Terror and security

One of the world's favourite (and sometimes least favourite) topics is the issue of terrorism and security. On one side, there are those who feel the risk of terrorism justifies significant sacrifices of money, convenience and civil rights to provide enough security to counter it. That side includes both those who honestly come by that opinion, and those who simply want more security and feel terrorism is the excuse to use to get it.

On the other side, critics point out a number of counter arguments, most of them with merit, including:

  • Much of what is done in the name of security doesn't actually enhance it, it just gives the appearance of doing so, and the appearance of security is what the public actually craves. This has been called "Security Theatre" by Bruce Schneier, who is a friend and advisor to the E.F.F.
  • We often "fight the previous war," securing against the tactics of the most recent attack. The terrorists have already moved on to planning something else. They did planes, then trains, then subways, then buses, then nightclubs.
  • Terrorists will attack where the target is weakest. Securing something just makes them attack something else. This has indeed been the case many times. Since everything can't be secured, most of our efforts are futile and expensive. If we do manage to secure everything they will attack the crowded lines at security.
  • Terrorists are not out to kill random people they don't know. Rather, that is their tool to reach their real goal: sowing terror (for political, religious or personal goals.) When we react with fear -- particularly public fear -- to their actions, this is what they want, and indeed what they plan to achieve. Many of our reactions to them are just what they planned to happen.
  • Profiling and identity checks seem smart at first, but careful analysis shows that they just give a more free pass to anybody the terrorists can recruit whose name is not yet on a list, making their job easier.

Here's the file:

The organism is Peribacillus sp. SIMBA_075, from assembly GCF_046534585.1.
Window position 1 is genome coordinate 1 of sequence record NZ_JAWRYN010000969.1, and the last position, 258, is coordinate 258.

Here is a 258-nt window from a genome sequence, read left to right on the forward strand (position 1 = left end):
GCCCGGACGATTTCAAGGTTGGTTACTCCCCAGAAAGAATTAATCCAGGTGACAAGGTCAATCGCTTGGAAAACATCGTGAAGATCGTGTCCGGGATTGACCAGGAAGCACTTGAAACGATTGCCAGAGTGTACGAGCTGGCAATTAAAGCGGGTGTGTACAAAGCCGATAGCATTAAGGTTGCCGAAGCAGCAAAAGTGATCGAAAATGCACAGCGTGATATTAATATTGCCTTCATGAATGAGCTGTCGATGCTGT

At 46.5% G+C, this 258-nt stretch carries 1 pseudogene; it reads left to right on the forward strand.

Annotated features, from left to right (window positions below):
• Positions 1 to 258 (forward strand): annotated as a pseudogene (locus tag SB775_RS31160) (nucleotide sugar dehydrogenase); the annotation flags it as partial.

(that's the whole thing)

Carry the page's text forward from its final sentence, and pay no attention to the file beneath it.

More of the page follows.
• The hard reality is, that frightening as terrorism is, in the grand scheme we are for more likely to face harm and death from other factors that we spend much less of our resources fighting. We could save far more people applying our resources in other ways. This is spelled out fairly well in this blog post.

Now Bruce's blog, which I link to above, is a good resource for material on the don't-panic viewpoint, and in fact he is sometimes consulted by the TSA and I suspect they read his blog, and even understand it. So why do we get such inane security efforts? Why are we willing to ruin ourselves, and make air travel such a burden, and strip ourselves of civil rights?

There is a mistake that both sides make, I think. The goal of counter-terrorism is not to stop the terrorists from attacking and killing people, not directly. The goal of counter-terrorism is to stop the terrorists from scaring people. Of course, killing people is frightening, so it is no wonder we conflate the two approaches. To make a simple analogy, imagine a border which has a large number of crossing checkpoints. These checkpoints are spaced some distance apart. A terrorist comes in through one of the checkpoints. It seems our reaction is often simply to close that checkpoint. In this analogy, it makes no sense; the terrorists can very readily travel a few miles to find another checkpoint which is open. The people who live near the closed checkpoint however are highly inconvenienced.

Yet at the same time, the security people know that if another terrorist comes in through that same checkpoint, the public will see a pattern -- even a pattern that isn't really there. If it happens again, they will demand to know why the checkpoint wasn't closed the first time. With hindsight, they may even demand to know why it wasn't closed before the first time, because there was intelligence of terrorists operating near the checkpoint.

With air travel, security seems to act the same way, and for the same reason. The techniques used on 9/11 stopped being effective even before the attack was over. The United 93 passengers learned the terrorist goals and fought back. That same attack is not likely to happen again. In particular they also strengthened the doors on cockpits, something that cost money but came at no cost of convenience or civil rights.

The terrorists are quite content to not do that attack again. They have so many things they could do. However, I do think the heavy-security crowd has a valid point here. Given the opportunity, the terrorists would like to do the same attack again, because it would be particularly scary and demoralizing if they did so. This is particularly true if we've made efforts to secure against a particular attack. They would indeed like to say, "See, you can never be safe from us. You tried and we just did it again!"